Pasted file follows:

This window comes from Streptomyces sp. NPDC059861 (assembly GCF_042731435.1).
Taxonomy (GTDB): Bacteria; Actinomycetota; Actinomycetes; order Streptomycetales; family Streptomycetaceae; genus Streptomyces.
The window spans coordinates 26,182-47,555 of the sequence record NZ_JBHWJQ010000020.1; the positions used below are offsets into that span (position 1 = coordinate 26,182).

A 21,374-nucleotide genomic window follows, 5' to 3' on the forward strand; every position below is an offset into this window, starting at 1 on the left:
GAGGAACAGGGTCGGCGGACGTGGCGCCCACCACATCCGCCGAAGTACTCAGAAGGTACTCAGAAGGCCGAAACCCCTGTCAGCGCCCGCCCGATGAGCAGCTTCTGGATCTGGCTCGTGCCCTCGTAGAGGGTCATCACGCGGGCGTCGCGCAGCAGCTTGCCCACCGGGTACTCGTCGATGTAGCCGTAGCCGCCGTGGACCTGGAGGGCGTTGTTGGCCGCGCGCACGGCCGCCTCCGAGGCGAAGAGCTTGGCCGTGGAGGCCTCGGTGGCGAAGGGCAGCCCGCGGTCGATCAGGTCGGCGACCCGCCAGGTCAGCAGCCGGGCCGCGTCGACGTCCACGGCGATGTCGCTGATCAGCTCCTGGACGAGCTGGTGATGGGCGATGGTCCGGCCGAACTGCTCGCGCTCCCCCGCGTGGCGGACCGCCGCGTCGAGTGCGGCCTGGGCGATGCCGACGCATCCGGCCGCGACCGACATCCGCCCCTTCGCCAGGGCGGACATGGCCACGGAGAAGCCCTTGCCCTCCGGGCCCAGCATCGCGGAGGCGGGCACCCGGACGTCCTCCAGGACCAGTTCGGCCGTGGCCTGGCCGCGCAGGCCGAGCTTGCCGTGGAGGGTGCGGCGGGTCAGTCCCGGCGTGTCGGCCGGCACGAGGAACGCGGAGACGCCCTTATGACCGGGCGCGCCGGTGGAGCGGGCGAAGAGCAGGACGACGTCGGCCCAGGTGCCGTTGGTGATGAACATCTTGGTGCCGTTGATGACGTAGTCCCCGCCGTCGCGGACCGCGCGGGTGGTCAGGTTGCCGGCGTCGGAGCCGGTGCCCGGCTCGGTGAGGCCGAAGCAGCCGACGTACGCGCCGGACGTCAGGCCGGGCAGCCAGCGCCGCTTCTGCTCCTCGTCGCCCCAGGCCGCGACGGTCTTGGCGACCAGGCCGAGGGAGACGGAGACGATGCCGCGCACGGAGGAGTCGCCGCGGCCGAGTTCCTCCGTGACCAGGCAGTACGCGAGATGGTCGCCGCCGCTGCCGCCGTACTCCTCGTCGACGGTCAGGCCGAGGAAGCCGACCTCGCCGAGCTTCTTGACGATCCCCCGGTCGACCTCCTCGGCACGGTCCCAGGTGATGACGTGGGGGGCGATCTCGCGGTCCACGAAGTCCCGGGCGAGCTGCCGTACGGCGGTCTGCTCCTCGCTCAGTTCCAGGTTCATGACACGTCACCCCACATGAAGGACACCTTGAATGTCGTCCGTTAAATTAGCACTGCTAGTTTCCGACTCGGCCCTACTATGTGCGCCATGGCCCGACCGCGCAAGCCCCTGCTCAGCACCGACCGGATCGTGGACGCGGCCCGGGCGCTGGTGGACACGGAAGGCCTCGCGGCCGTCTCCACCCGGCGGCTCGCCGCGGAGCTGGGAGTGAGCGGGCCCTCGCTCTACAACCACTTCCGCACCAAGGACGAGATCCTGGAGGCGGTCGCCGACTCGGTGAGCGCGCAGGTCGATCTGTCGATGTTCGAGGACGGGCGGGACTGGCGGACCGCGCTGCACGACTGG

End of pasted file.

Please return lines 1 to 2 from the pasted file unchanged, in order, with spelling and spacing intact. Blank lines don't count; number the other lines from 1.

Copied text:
This window comes from Streptomyces sp. NPDC059861 (assembly GCF_042731435.1).
Taxonomy (GTDB): Bacteria; Actinomycetota; Actinomycetes; order Streptomycetales; family Streptomycetaceae; genus Streptomyces.